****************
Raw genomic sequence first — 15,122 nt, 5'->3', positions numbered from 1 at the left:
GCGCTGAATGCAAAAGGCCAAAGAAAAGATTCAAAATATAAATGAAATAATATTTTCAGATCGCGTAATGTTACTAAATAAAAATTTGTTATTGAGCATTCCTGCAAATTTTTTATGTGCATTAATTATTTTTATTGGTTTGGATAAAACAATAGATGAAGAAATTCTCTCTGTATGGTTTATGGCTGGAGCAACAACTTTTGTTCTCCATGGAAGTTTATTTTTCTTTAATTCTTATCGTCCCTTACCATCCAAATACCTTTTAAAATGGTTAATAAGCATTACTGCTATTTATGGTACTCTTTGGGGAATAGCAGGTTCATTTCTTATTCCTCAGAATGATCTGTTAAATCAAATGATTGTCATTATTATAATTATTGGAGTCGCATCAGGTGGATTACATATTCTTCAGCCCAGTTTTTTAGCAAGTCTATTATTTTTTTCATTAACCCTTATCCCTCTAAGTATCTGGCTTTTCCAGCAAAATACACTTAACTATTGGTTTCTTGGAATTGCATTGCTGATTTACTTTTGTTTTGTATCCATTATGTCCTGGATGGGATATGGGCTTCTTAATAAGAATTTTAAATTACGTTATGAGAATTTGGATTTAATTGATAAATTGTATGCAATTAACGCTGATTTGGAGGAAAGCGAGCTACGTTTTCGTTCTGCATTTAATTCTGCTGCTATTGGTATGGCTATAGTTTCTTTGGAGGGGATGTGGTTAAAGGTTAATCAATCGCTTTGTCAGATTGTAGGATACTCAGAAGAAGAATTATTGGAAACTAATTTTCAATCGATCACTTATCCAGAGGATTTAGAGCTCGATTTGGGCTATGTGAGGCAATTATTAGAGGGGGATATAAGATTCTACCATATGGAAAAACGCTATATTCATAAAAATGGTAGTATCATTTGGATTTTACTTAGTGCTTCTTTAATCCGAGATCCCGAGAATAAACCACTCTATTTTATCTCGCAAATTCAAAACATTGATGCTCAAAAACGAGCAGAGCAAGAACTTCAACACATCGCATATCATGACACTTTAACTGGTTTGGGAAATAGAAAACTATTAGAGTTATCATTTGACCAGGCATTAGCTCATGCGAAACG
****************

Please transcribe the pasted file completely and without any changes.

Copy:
Raw genomic sequence first — 15,122 nt, 5'->3', positions numbered from 1 at the left:
GCGCTGAATGCAAAAGGCCAAAGAAAAGATTCAAAATATAAATGAAATAATATTTTCAGATCGCGTAATGTTACTAAATAAAAATTTGTTATTGAGCATTCCTGCAAATTTTTTATGTGCATTAATTATTTTTATTGGTTTGGATAAAACAATAGATGAAGAAATTCTCTCTGTATGGTTTATGGCTGGAGCAACAACTTTTGTTCTCCATGGAAGTTTATTTTTCTTTAATTCTTATCGTCCCTTACCATCCAAATACCTTTTAAAATGGTTAATAAGCATTACTGCTATTTATGGTACTCTTTGGGGAATAGCAGGTTCATTTCTTATTCCTCAGAATGATCTGTTAAATCAAATGATTGTCATTATTATAATTATTGGAGTCGCATCAGGTGGATTACATATTCTTCAGCCCAGTTTTTTAGCAAGTCTATTATTTTTTTCATTAACCCTTATCCCTCTAAGTATCTGGCTTTTCCAGCAAAATACACTTAACTATTGGTTTCTTGGAATTGCATTGCTGATTTACTTTTGTTTTGTATCCATTATGTCCTGGATGGGATATGGGCTTCTTAATAAGAATTTTAAATTACGTTATGAGAATTTGGATTTAATTGATAAATTGTATGCAATTAACGCTGATTTGGAGGAAAGCGAGCTACGTTTTCGTTCTGCATTTAATTCTGCTGCTATTGGTATGGCTATAGTTTCTTTGGAGGGGATGTGGTTAAAGGTTAATCAATCGCTTTGTCAGATTGTAGGATACTCAGAAGAAGAATTATTGGAAACTAATTTTCAATCGATCACTTATCCAGAGGATTTAGAGCTCGATTTGGGCTATGTGAGGCAATTATTAGAGGGGGATATAAGATTCTACCATATGGAAAAACGCTATATTCATAAAAATGGTAGTATCATTTGGATTTTACTTAGTGCTTCTTTAATCCGAGATCCCGAGAATAAACCACTCTATTTTATCTCGCAAATTCAAAACATTGATGCTCAAAAACGAGCAGAGCAAGAACTTCAACACATCGCATATCATGACACTTTAACTGGTTTGGGAAATAGAAAACTATTAGAGTTATCATTTGACCAGGCATTAGCTCATGCGAAACG